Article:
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The Power of Not Thinking: How Our Bodies Learn and Why We Should Trust Them

Dr Simon Roberts

$29.99

Paperback

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BONNIER
01 July 2020
Anthropology; Psychology; Business & management; Advocate - Today's World
Have you ever held out your hand to try and remember your PIN?

Or acted out a golf stroke before going for it?

Or just listened to your gut on a big decision?

In this brilliant new book, leading business anthropologist Simon Roberts breaks down the revolutionary idea of embodied knowledge: the information that is unconsciously picked up by our body for use in almost every area of our lives.

Drawing on his own experience working with some of the world's leading industry experts and looking at an incredible range of real-life examples and cutting-edge science, Roberts explains the various ways in which our body acquires, retains and employs information - and shows why we should learn to trust the instincts that inform the most crucial decisions and actions in our life.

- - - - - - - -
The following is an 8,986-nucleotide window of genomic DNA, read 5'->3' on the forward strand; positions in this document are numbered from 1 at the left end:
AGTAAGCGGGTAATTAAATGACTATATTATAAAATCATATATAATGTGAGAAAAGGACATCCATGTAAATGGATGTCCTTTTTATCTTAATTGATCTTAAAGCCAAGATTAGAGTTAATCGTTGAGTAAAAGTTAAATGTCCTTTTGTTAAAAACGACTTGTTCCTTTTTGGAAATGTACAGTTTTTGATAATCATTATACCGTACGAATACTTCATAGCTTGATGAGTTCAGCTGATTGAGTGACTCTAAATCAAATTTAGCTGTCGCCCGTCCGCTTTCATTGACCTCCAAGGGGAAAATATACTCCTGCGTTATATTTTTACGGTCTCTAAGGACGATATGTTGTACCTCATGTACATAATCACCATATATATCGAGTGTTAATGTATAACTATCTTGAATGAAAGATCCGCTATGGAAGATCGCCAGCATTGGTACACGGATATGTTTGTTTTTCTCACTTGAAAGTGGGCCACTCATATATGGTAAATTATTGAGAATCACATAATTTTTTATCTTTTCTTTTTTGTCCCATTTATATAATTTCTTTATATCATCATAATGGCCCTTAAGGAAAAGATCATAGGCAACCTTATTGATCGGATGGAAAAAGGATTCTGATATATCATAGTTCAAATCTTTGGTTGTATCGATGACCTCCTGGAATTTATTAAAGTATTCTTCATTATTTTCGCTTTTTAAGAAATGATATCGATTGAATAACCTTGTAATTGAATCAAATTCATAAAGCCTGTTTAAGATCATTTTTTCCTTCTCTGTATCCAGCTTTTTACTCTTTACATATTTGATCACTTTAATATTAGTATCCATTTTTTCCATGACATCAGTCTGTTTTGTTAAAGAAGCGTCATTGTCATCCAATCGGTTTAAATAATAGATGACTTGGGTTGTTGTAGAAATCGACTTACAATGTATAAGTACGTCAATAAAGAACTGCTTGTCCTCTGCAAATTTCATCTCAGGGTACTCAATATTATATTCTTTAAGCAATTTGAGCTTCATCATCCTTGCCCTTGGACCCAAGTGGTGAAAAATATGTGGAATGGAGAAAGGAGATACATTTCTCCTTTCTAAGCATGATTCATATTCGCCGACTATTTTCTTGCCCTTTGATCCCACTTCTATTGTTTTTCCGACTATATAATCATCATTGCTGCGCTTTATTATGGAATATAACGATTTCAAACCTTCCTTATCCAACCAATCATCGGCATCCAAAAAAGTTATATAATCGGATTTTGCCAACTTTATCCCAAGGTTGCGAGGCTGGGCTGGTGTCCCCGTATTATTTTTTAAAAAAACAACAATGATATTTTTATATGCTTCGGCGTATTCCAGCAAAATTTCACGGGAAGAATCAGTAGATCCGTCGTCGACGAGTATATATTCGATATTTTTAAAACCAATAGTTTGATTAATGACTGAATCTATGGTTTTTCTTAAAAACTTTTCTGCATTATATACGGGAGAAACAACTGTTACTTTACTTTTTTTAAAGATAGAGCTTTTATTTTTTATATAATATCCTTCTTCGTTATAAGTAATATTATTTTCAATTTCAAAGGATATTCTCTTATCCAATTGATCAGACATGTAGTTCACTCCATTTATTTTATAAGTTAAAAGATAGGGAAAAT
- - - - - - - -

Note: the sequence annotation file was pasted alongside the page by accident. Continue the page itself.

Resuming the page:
In The Power of Not Thinking, Roberts shows why Big Data doesn't have all the answers, why there are limits to what's possible with AI and why humans are capable of far more than we are currently led to believe.

We just have to stop thinking and trust our bodies.
By:   Dr Simon Roberts
Imprint:   BONNIER
Country of Publication:   United Kingdom
Dimensions:   Height: 234mm,  Width: 153mm,  Spine: 25mm
Weight:   407g
ISBN:   9781788702782
ISBN 10:   1788702786
Pages:   336
Publication Date:   01 July 2020
Audience:   College/higher education ,  Professional and scholarly ,  Primary ,  Undergraduate
Format:   Paperback
Publisher's Status:   Active

Simon Roberts is one the world's leading anthropologists in business. He advises some of the largest global organisations, including Intel, Facebook, Spotify, Google and many other Fortune 500 companies, through his London-based consultancy, Stripe Partners. His work has been covered by the Financial Times, The Wall Street Journal and BBC Radio 4. This is his first book. He lives with his wife and three children in East Sussex.

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